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Works of art – capital investments or household goods?

Tax authorities in most cantons recognise that artworks are fraught with a large degree of uncertainty.
Household goods and personal effects are not subject to the wealth tax. This is not the case for works of art. However, the question of precisely where to draw this line can present a major challenge.

Under current tax legislation, household effects and personal effects are not subject to the wealth tax. In other words, it is not necessary to declare them in your tax return. However, it is often difficult to decide whether certain works should be valued as household goods or works of art.

In 2012, a decision by the Zurich Administrative Court created fresh legal uncertainty here. In a judgment, it reclassified a picture of Giovanni Giacometti, which had been inherited within a family, as an asset rather than part of the owners’ household effects. The tax authority levied, among other things, supplementary wealth tax for the period in which the picture had been displayed on a wall in the household.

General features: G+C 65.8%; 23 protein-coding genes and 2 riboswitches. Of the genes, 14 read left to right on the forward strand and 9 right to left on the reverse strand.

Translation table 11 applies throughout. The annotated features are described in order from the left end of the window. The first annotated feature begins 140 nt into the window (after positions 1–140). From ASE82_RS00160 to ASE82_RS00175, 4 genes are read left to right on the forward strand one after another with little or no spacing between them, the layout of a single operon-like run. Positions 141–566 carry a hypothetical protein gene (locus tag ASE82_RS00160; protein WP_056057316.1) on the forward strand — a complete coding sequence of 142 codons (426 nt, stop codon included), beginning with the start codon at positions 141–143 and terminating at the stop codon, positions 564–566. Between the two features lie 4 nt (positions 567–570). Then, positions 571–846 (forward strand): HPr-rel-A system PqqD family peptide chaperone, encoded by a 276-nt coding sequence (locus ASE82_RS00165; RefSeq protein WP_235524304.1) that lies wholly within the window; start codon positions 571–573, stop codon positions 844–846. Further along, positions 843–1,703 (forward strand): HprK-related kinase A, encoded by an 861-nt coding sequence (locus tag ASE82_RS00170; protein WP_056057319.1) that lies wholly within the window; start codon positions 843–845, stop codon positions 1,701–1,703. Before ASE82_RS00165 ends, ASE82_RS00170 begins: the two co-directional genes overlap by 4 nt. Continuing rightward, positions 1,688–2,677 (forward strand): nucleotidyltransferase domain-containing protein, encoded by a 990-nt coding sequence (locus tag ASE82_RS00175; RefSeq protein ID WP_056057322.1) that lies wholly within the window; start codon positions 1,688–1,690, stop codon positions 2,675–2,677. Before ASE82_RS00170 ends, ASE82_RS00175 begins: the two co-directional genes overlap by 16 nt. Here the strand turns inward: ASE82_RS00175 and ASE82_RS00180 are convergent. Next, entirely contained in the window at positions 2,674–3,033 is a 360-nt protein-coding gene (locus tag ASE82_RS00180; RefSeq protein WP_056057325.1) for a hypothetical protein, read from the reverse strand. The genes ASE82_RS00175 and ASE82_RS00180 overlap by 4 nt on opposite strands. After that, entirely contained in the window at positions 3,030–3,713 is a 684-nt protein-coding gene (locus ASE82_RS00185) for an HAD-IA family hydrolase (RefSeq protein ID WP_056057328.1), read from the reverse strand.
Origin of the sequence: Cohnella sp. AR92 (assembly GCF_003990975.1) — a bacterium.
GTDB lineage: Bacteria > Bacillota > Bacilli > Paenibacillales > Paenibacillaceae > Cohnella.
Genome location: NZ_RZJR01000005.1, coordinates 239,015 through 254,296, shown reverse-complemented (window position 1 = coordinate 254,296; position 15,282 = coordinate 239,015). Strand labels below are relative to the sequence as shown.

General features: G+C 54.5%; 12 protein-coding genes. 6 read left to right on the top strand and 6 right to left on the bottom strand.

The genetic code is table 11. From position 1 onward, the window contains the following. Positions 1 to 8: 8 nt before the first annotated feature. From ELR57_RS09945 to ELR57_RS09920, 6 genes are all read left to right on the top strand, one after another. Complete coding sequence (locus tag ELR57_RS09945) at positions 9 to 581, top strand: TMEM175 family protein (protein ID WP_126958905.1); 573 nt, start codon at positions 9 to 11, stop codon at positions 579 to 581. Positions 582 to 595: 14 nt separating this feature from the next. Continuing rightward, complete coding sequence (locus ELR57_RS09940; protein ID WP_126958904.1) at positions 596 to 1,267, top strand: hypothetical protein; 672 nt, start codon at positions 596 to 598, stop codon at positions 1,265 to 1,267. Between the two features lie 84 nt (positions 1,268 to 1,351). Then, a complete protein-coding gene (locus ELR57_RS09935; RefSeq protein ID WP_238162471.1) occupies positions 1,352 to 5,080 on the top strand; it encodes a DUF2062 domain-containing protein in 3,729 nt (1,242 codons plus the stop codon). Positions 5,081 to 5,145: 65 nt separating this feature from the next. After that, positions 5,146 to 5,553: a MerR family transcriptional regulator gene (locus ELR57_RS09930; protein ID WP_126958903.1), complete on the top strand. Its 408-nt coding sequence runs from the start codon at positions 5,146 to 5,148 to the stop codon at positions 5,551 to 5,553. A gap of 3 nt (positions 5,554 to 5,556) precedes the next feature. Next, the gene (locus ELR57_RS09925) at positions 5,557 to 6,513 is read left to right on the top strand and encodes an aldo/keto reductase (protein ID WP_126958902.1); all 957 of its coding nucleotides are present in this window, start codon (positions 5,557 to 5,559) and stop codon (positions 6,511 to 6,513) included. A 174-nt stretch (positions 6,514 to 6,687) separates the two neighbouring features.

The court ruled that the usual furnishings of a residence with a market value exceeding CHF 150,000 constitute taxable assets, regardless of their specific usage and the financial circumstances of the taxpayer.

There are major differences between the cantons when it comes to the tax treatment of artworks. In the Canton of Geneva, art and scientific collections are expressly exempt from the wealth tax, unless they are used as objects of speculation. With regard to inheritance tax, most cantons exempt household effects – except for the Canton of Zurich.

There is also uncertainty when it comes to estimating the value of artworks. The object’s insured value is often used as a yardstick by the tax authorities. However, the insured value often exceeds the market value, since the former reflects the replacement cost. Art experts assume that the market value of many works of art is significantly below their insured value. The taxpayer could therefore commission an expert opinion proving that the market value is below the insured value. The tax authorities in the Canton of Baselland calculate a lump sum amounting to half of the insured value.

Art owners are well advised to declare their works of art, since tax authorities in most cantons recognise that artworks are fraught with a large degree of uncertainty.

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